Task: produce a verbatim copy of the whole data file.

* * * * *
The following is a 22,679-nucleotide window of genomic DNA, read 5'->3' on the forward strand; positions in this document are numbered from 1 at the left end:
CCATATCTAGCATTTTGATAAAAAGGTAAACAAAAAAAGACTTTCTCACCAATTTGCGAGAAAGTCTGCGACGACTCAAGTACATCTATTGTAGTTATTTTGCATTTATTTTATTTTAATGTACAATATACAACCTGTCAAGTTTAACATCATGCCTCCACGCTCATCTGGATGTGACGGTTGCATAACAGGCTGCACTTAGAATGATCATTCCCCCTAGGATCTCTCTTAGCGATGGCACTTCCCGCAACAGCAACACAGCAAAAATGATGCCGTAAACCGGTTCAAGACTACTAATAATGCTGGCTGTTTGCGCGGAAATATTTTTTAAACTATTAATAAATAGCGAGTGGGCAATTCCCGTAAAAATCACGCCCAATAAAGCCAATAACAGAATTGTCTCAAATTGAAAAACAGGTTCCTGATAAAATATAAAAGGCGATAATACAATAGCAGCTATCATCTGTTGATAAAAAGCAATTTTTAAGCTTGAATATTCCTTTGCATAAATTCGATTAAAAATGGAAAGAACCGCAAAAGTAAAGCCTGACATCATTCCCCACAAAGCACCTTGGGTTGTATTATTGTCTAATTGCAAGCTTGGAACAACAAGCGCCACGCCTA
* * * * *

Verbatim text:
The following is a 22,679-nucleotide window of genomic DNA, read 5'->3' on the forward strand; positions in this document are numbered from 1 at the left end:
CCATATCTAGCATTTTGATAAAAAGGTAAACAAAAAAAGACTTTCTCACCAATTTGCGAGAAAGTCTGCGACGACTCAAGTACATCTATTGTAGTTATTTTGCATTTATTTTATTTTAATGTACAATATACAACCTGTCAAGTTTAACATCATGCCTCCACGCTCATCTGGATGTGACGGTTGCATAACAGGCTGCACTTAGAATGATCATTCCCCCTAGGATCTCTCTTAGCGATGGCACTTCCCGCAACAGCAACACAGCAAAAATGATGCCGTAAACCGGTTCAAGACTACTAATAATGCTGGCTGTTTGCGCGGAAATATTTTTTAAACTATTAATAAATAGCGAGTGGGCAATTCCCGTAAAAATCACGCCCAATAAAGCCAATAACAGAATTGTCTCAAATTGAAAAACAGGTTCCTGATAAAATATAAAAGGCGATAATACAATAGCAGCTATCATCTGTTGATAAAAAGCAATTTTTAAGCTTGAATATTCCTTTGCATAAATTCGATTAAAAATGGAAAGAACCGCAAAAGTAAAGCCTGACATCATTCCCCACAAAGCACCTTGGGTTGTATTATTGTCTAATTGCAAGCTTGGAACAACAAGCGCCACGCCTA